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Australia's Green Revolution: What Legalising Cannabis Could Mean for The Nation


The Green say legalising cannabis could net the government $28bn tax revenue in nine years, but there are a few hurdles

The Australian Greens Party has introduced a bill into parliament to legalise cannabis nationwide. The proposed legislation, currently out for public consultation, aims to regulate and sell approved strains of cannabis for recreational use. The bill includes provisions for establishing a national cannabis licensing scheme, a regulator, and the Cannabis Australia National Agency, which would oversee small-scale commercial growing operations and sales. It would also be legal to grow six plants at home and sell cannabis through licensed cafes and dispensaries. Although the constitution gives the states responsibility for criminal law, the Greens believe that once cannabis is legalised federally, the Commonwealth can regulate the cultivation, licensing, and sale of cannabis, thus creating a national legal market.


The Greens estimate that legalising cannabis could net the government $28bn in tax revenue over nine years. Medical cannabis is already legal in Australia with a prescription, but the industry is heavily regulated by authorities and the Therapeutic Goods Administration (TGA).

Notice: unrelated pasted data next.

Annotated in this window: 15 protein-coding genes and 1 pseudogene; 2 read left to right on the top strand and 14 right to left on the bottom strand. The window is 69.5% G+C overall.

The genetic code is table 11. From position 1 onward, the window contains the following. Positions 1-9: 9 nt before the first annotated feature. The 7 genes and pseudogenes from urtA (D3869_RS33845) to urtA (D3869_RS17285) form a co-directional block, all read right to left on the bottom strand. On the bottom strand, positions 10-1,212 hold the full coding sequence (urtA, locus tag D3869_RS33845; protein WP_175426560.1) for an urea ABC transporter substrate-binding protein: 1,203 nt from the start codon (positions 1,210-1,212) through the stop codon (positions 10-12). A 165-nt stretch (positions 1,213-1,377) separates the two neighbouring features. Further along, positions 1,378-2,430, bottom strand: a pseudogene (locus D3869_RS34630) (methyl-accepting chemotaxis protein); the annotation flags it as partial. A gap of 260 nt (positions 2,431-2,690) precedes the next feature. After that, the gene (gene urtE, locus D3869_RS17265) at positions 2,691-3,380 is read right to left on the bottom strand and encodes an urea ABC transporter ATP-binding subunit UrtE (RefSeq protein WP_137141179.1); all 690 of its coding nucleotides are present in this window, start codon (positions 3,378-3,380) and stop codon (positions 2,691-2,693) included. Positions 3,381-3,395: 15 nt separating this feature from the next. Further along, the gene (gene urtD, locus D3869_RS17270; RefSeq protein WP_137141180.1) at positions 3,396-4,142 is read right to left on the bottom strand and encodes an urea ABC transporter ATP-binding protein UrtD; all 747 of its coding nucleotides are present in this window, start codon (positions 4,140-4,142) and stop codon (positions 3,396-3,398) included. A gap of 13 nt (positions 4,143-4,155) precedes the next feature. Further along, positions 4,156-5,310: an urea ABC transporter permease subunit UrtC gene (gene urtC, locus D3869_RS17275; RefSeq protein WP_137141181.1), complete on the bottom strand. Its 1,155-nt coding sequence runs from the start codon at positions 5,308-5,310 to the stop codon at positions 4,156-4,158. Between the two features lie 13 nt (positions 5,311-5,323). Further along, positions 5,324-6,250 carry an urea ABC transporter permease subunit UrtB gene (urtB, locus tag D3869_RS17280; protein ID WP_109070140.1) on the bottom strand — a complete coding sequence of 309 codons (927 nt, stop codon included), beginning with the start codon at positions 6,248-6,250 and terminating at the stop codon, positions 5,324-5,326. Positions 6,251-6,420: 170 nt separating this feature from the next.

Growing, possessing, selling, and using cannabis remains illegal in Australia. Each state and territory has its fines and sentences for possession and use. For example, in New South Wales, possession/use can result in a maximum penalty of up to two years imprisonment and/or a fine of up to $2,200. In Victoria, police have the discretion to issue a caution for anyone found with up to 50g of cannabis for personal use. In Queensland, possession can result in a maximum sentence of 15 years, but police can give a caution/diversion notice to someone carrying up to 50g for personal use for a first offence.


The proposed legislation would create a legal market for cannabis, joining the handful of countries and US states that have already legalised it. While medical cannabis is available in Australia, it is heavily regulated by authorities and the TGA, making it difficult for patients to access it. In contrast, the Greens' bill proposes to regulate approved strains of cannabis and who could grow and sell it, giving space for passing federal legislation to create a national legal market for cannabis. The Greens' bill estimates that the federal government could earn $28bn in tax revenue over nine years.


Australians' attitudes to cannabis are changing, with nearly 40% of over 14s in Australia having reported using it in their lifetimes. However, despite the Greens' bill's potential to generate significant revenue, it remains to be seen whether it will receive government support. The Labor Party has yet to indicate whether it would back the legislation. It is still being determined whether the individual laws of possession within the states and who would enforce any Commonwealth laws could be a potential hurdle to the bill. The Greens believe that legalisation is the first hurdle to cross, and further difficulties can be worked out through a forum such as the federal cabinet.


At HCPA, we have some exciting news in the works, so stay tuned!


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